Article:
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Is it worth reading?

There is always a silver lining when you look at a situation.  Sometimes you have to look hard, but if you look hard enough, you will find it.  My current situation is a good example.

As I sit here after knee reconstruction surgery with my leg in a splint, in pain, toasting my 40th birthday and not being able to move easily, I did wonder where my silver lining was.  However when I looked again it was obvious, it was to learn the art of rest, recuperation and slowing down!

When you have a reputation for being someone that walks fast, talks fast, and is constantly on the move doing three things at once, then you can imagine ‘sitting down’ and ‘resting’ doesn’t come naturally.

So the silver lining that came out of my situation was that I had enforced rest with time to sit and read, which if I am honest, often isn’t a priority.  My brain wasn’t quite at the functioning level to produce quality work, so reading was a good option.

As we all know there is a lot of information, articles, books and resources that come our way for work, personal learning, and leisure. Sometimes so much information that I for one get overwhelmed.  Where do I start? What is important? Which links are useful? Which articles are worth reading through to the end?

Through my weeks of filtering information and resources (while resting and recuperating), I came across some useful information in an area I am passionate about which is developing women leaders.  I came across 5 top books written (in no particular order) by some well known and inspirational women and wanted to share the key learnings with you, to help filter some of the information that comes across your desk.

1. Condoleezza Rice: A Memoir of My Extraordinary, Ordinary Family and Me.

Condoleeza’s top tip: Find yourself a mentor – it doesn’t matter who it is.

“It’s good to have female or minority role models. But the important thing is to have mentors who care about you, and they come in all colours.”

2. Tina Fey: Bossypants

Tina’s top tip: Ignore the Haters

“So, my unsolicited advice to women in the workplace is this. When faced with sexism, or ageism, or lookism, or even really aggressive Buddhism, ask yourself the following question: “Is this person in between me and what I want to do?” If the answer is no, ignore it and move on. Your energy is better used doing your work and outpacing people that way. Then, when you’re in charge, don’t hire the people who were jerky to you.”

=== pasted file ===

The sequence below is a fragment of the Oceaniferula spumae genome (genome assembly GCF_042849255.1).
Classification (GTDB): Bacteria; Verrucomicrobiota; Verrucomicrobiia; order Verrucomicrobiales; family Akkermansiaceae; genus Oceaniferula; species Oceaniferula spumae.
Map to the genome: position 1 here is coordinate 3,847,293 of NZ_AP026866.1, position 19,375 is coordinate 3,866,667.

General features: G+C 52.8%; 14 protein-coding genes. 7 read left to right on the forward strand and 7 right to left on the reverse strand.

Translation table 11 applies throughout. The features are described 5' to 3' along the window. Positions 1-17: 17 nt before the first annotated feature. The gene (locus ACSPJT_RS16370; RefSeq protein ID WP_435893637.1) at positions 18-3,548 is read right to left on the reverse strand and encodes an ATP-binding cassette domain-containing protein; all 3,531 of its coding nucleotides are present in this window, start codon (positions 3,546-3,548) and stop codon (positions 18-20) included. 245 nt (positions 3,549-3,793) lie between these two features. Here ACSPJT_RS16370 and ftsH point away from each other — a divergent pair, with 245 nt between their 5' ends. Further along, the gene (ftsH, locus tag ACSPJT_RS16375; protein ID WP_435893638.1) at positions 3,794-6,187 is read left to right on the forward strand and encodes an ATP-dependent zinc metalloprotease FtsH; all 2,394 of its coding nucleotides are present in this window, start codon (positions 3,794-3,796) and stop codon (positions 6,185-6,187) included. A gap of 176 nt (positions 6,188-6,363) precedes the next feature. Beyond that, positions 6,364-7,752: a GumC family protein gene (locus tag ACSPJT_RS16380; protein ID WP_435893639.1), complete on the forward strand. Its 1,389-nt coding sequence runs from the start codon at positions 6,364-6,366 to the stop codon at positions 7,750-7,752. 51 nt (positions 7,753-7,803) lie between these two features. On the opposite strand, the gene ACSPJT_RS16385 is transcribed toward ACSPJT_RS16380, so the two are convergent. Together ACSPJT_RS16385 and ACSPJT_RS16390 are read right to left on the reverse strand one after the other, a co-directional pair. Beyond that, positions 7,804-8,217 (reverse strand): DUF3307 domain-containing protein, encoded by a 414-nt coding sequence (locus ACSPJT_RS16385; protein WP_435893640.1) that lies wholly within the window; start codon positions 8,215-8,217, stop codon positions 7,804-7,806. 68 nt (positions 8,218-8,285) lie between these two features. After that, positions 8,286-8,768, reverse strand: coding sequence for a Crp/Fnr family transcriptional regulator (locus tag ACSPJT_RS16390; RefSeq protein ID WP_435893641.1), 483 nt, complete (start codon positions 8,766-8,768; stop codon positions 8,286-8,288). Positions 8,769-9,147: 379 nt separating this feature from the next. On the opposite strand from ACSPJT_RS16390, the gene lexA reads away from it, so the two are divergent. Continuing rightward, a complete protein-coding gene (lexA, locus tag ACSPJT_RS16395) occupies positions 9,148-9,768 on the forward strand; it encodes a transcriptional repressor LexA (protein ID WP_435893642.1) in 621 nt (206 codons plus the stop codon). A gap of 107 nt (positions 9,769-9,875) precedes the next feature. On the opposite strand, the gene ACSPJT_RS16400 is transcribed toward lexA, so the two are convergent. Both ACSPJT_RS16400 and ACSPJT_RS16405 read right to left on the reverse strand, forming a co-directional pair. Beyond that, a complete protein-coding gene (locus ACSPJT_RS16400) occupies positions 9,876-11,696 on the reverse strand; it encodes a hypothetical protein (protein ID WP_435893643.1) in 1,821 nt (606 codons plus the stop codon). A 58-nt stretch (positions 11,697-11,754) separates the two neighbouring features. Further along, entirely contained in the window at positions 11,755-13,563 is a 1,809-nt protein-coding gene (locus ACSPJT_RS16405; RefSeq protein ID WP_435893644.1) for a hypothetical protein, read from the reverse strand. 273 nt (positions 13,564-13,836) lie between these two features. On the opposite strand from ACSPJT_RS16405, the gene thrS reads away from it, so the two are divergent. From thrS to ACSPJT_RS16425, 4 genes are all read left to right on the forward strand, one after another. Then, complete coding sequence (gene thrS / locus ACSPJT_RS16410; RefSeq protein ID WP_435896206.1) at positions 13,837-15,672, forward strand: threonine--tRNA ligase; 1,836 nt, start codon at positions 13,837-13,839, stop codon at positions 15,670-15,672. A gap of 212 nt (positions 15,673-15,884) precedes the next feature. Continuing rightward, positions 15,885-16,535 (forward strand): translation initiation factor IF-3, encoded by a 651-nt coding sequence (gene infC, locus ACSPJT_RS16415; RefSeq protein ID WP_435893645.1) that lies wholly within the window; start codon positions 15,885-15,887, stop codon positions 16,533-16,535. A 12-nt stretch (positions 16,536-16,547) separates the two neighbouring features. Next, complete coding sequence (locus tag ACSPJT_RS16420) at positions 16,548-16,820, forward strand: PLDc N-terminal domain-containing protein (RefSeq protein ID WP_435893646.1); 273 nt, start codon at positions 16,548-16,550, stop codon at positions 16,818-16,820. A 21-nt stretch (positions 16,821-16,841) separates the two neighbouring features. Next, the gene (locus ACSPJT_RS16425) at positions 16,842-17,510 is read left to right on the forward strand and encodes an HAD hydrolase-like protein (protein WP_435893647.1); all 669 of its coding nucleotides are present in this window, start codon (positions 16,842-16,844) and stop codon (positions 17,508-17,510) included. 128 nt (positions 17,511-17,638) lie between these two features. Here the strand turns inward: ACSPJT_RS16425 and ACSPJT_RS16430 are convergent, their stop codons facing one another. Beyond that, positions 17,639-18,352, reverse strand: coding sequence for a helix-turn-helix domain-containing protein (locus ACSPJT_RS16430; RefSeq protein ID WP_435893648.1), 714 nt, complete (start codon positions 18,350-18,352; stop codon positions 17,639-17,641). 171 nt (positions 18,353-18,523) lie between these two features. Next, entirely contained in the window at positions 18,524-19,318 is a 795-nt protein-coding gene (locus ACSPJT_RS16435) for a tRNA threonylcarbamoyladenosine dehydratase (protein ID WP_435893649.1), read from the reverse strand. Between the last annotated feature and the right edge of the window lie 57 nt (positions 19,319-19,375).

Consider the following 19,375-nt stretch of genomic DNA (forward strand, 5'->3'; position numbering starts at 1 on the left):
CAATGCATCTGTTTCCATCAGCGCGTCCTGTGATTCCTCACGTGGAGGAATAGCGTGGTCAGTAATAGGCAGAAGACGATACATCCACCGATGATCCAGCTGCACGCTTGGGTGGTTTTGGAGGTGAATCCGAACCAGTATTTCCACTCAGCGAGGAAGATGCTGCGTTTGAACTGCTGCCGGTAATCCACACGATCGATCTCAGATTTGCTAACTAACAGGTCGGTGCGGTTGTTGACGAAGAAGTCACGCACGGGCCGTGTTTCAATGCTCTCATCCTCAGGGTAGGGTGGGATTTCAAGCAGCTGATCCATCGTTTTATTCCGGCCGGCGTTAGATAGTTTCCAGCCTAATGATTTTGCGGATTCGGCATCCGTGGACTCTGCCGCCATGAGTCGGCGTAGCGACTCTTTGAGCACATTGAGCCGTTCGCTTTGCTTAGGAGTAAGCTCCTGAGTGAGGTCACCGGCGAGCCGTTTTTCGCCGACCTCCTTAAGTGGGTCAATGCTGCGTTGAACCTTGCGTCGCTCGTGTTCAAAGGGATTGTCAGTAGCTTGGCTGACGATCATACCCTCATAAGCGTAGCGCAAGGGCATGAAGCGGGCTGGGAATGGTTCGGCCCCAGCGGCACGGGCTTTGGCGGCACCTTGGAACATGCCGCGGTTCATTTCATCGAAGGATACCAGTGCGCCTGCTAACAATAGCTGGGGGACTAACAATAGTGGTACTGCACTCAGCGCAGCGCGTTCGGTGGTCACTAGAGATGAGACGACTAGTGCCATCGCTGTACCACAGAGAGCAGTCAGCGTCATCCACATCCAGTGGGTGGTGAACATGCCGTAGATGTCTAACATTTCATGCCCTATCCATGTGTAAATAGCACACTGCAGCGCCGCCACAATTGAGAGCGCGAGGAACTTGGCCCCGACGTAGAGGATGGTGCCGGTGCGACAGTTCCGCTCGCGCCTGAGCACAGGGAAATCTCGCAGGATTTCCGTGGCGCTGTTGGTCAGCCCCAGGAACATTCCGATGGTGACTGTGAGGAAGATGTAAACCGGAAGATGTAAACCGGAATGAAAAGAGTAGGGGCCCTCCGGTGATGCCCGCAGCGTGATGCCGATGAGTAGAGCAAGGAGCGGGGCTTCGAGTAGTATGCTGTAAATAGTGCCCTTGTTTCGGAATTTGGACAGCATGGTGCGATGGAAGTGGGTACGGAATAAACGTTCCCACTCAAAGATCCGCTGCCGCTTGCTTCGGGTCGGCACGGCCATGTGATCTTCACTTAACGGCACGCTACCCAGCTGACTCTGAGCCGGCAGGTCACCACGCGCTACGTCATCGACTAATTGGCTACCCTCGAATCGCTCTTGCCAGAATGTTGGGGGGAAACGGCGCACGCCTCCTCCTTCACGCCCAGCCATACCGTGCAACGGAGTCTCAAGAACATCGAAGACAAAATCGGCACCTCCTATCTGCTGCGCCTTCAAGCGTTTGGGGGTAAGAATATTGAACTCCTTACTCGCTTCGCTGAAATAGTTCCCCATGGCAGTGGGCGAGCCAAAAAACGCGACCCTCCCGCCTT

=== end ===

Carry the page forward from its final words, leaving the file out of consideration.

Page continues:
3. Hillary Clinton: It Takes a Village

Hillary’s top tip: We all need to support each other

“We need to understand that there is no formula for how women should lead their lives. That is why we must respect the choices that each woman makes for herself and her family. Every woman deserves the chance to realise her God-given potential.”

4.  Sheryl Sandberg: Lean In

Sheryl’s top tip: Forget perfection, just get on with it

“I have tried to embrace this motto and let go of unattainable standards. Aiming for perfection causes frustration at best and paralysis at worst. Done is better than perfect.”

5. Arianna Huffington: Thrive: The Third Metric to Redefining Success and Creating a Life of Well-Being, Wisdom, and Wonder,

Arianna’s top tip: It’s time to re-examine success

“The way we’ve defined success is no longer sustainable for human beings or for societies. To live the lives we truly want and deserve, and not just the lives we settle for, we need a Third Metric, a third measure of success that goes beyond the two metrics of money and power, and consists of four pillars: well-being, wisdom, wonder and giving.”

I have found that the challenge (and benefit) with the world we live in today is the amount of information we have access to and and the ability (or lack of) to determine quickly whether it is worth making the time to read the information, or not.  I hope this summary helps you quickly determine whether these are worth reading for you.


  1. I love this article Jayne. Although I’m very sorry that you have been off your feet, your silver lining is a bonus for all of us. It’s so hard to keep up with email let alone books so thank you for these brief snapshots. Maybe you could have some enforced rest every month and give us more??

    Comment by Donna — April 8, 2014 at 15:17

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